Have you heard of capability-based security? While not as popular as role-based security, it offers iron-clad protection against many types of cyber threats. Many operating systems — particularly those used for research purposes — use capability-based security. You can find this alternative cybersecurity model embedded in Google Fuschia, Hydra, WebAssembly, Tahoe-LAFS, IBM AS/400 and other OSs. What is capability-based security exactly, and how does it work?

Capability-Based Security Defined

Capability-based security is a cybersecurity model that involves the use of an unforgeable token.

In network communications, tokens are used to identify users. Different users have different levels of privileges. Some users may have low levels of privileges. Other users, such as administrators, may have high levels of privileges. Tokens identify users on a network while simultaneously defining their privilege levels.

How Capability-Based Security Works

Capability-based security works by leveraging an unforgeable token. It designates resources, such as users, defining the privilege levels of those objects via an unforgeable token.

It’s not uncommon for tokens to be forged. A forged or “spoofed” token is a fake token. If a hacker wants to access a network with the same privilege levels of an administrator, he or she may forge a token. The system may perceive the hacker as being an administrator after reading the forged token. Capability-based security prevents threats such as this by leveraging an unforgeable token.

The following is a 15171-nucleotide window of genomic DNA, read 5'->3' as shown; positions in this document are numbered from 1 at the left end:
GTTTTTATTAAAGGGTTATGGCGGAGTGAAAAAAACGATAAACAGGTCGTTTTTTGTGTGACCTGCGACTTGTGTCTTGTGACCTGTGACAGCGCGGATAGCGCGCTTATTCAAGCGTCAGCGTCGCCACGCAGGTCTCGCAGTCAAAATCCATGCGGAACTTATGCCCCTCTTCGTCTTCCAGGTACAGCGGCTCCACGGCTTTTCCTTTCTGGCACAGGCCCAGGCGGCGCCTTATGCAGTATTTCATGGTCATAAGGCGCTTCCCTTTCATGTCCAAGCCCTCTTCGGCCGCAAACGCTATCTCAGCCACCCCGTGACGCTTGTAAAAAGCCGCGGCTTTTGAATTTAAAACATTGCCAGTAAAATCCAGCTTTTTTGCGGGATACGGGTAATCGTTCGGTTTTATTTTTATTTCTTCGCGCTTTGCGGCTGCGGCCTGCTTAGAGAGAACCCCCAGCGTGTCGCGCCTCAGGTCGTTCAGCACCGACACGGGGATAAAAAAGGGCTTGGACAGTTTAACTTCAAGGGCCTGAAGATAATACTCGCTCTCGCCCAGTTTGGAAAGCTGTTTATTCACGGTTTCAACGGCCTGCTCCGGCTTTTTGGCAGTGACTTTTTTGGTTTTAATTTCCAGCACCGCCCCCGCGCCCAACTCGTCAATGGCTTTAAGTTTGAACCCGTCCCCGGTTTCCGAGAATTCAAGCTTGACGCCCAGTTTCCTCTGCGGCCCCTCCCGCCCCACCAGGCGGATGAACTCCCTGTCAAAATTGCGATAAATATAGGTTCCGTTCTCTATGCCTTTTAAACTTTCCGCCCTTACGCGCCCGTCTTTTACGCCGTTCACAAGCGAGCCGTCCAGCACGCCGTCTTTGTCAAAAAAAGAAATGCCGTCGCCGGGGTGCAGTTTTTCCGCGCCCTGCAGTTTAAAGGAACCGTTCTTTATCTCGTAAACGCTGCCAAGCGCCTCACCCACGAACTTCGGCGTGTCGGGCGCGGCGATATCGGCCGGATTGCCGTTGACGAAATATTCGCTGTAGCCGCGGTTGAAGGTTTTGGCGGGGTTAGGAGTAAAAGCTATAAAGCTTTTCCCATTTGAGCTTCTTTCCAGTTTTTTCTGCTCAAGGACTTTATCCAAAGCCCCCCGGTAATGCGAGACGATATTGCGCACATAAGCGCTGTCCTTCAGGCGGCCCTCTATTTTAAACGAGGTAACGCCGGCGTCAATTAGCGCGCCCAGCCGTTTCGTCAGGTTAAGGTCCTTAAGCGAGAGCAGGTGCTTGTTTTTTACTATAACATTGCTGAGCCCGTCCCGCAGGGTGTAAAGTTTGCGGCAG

Capability-Based vs Role-Based Security: What’s the Difference?

In addition to capability-based security, there’s role-based security. Also known as role-based access control, role-based security is a cybersecurity model that involves defining permissions and privilege levels for users. Many software developers use it to improve the security of their products. With role-based security, not all users have the same permissions and privilege levels. Rather, they are assigned different levels of permissions and privilege levels.

Capability-based security goes one step further by leveraging unforgeable tokens. Tokens are still used to identify users, but capability-based security prevents those tokens from being forged. The tokens used in capability-based security are keys. Hackers can’t forge the keys; only the users to whom the keys are assigned will have them. This makes capability-based security a strong form of protection against network threats involving forged tokens.

In Conclusion

Capability-based security alone won’t protect against all cyber threats. It revolves around unforgeable tokens known as keys. The tokens can’t be forged, but hackers may conduct other types of attacks. Nonetheless, you may discover that some OSs are designed with capability-based security as a native feature.